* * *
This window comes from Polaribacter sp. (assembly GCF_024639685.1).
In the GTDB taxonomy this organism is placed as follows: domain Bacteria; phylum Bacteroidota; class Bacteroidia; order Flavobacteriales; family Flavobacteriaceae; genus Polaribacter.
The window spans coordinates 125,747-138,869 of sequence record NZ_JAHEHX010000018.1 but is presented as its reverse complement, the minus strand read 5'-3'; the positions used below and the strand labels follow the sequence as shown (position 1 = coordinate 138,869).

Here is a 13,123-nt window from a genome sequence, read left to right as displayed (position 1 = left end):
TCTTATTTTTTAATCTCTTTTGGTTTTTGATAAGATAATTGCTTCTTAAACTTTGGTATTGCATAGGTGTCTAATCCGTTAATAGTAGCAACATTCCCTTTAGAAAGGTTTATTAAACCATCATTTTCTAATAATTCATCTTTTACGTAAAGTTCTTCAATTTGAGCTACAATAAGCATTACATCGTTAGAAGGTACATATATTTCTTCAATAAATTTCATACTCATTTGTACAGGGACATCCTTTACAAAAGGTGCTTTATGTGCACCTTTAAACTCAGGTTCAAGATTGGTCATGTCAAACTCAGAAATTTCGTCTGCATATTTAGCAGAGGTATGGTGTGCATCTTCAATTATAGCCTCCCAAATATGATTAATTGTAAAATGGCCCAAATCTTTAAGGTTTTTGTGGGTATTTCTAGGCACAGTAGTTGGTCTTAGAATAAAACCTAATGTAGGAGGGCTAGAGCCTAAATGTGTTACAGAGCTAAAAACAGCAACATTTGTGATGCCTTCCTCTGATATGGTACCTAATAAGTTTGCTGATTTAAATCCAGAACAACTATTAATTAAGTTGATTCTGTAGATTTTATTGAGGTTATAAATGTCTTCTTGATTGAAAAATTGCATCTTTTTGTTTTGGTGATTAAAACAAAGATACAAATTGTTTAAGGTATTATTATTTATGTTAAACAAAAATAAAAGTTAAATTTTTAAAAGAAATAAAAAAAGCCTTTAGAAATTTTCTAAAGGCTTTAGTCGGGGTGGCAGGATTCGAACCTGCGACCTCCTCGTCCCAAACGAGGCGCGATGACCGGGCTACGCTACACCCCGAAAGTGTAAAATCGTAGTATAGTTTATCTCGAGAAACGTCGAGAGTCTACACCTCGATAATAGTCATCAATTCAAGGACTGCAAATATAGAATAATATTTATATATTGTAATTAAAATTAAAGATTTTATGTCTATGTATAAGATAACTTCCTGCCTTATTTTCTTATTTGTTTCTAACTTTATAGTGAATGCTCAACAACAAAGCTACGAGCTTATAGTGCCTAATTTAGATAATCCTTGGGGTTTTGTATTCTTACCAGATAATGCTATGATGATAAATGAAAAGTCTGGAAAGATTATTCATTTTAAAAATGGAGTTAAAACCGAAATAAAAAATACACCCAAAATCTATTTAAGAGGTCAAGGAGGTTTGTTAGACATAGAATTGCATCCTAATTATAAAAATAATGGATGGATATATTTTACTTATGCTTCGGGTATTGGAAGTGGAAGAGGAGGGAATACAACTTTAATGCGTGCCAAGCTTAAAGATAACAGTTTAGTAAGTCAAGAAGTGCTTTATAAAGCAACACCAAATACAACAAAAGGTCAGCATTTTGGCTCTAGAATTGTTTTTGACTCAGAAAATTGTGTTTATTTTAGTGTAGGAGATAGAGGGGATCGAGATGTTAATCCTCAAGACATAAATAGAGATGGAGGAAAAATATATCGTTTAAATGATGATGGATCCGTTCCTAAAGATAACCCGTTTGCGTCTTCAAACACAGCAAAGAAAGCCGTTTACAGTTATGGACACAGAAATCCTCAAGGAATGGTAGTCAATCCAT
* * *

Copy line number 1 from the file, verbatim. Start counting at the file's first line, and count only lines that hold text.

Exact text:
This window comes from Polaribacter sp. (assembly GCF_024639685.1).